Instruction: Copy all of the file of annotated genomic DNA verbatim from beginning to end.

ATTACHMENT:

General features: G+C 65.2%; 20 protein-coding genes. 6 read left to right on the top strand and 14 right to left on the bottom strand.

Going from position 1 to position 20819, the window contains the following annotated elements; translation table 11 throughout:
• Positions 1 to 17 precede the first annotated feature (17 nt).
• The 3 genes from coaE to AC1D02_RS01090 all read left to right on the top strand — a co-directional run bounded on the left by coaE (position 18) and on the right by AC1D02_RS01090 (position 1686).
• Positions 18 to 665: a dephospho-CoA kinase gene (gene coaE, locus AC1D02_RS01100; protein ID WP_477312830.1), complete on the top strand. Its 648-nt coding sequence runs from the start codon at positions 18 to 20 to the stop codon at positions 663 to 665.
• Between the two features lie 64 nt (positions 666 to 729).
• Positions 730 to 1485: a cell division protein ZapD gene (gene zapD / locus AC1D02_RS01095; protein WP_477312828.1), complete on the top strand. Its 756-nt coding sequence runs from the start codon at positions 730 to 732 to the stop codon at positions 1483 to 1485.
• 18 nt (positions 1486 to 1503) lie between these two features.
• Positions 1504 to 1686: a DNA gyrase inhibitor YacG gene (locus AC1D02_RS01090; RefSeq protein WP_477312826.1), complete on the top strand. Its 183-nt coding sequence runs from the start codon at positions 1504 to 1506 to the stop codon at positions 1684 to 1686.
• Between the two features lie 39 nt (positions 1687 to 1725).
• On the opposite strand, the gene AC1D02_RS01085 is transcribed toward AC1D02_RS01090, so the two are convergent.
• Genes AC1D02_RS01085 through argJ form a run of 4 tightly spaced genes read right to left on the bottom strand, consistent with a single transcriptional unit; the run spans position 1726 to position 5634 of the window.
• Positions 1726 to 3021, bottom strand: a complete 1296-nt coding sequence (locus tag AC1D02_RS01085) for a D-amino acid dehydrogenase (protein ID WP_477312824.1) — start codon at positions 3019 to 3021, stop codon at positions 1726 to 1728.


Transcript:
General features: G+C 65.2%; 20 protein-coding genes. 6 read left to right on the top strand and 14 right to left on the bottom strand.

Going from position 1 to position 20819, the window contains the following annotated elements; translation table 11 throughout:
• Positions 1 to 17 precede the first annotated feature (17 nt).
• The 3 genes from coaE to AC1D02_RS01090 all read left to right on the top strand — a co-directional run bounded on the left by coaE (position 18) and on the right by AC1D02_RS01090 (position 1686).
• Positions 18 to 665: a dephospho-CoA kinase gene (gene coaE, locus AC1D02_RS01100; protein ID WP_477312830.1), complete on the top strand. Its 648-nt coding sequence runs from the start codon at positions 18 to 20 to the stop codon at positions 663 to 665.
• Between the two features lie 64 nt (positions 666 to 729).
• Positions 730 to 1485: a cell division protein ZapD gene (gene zapD / locus AC1D02_RS01095; protein WP_477312828.1), complete on the top strand. Its 756-nt coding sequence runs from the start codon at positions 730 to 732 to the stop codon at positions 1483 to 1485.
• 18 nt (positions 1486 to 1503) lie between these two features.
• Positions 1504 to 1686: a DNA gyrase inhibitor YacG gene (locus AC1D02_RS01090; RefSeq protein WP_477312826.1), complete on the top strand. Its 183-nt coding sequence runs from the start codon at positions 1504 to 1506 to the stop codon at positions 1684 to 1686.
• Between the two features lie 39 nt (positions 1687 to 1725).
• On the opposite strand, the gene AC1D02_RS01085 is transcribed toward AC1D02_RS01090, so the two are convergent.
• Genes AC1D02_RS01085 through argJ form a run of 4 tightly spaced genes read right to left on the bottom strand, consistent with a single transcriptional unit; the run spans position 1726 to position 5634 of the window.
• Positions 1726 to 3021, bottom strand: a complete 1296-nt coding sequence (locus tag AC1D02_RS01085) for a D-amino acid dehydrogenase (protein ID WP_477312824.1) — start codon at positions 3019 to 3021, stop codon at positions 1726 to 1728.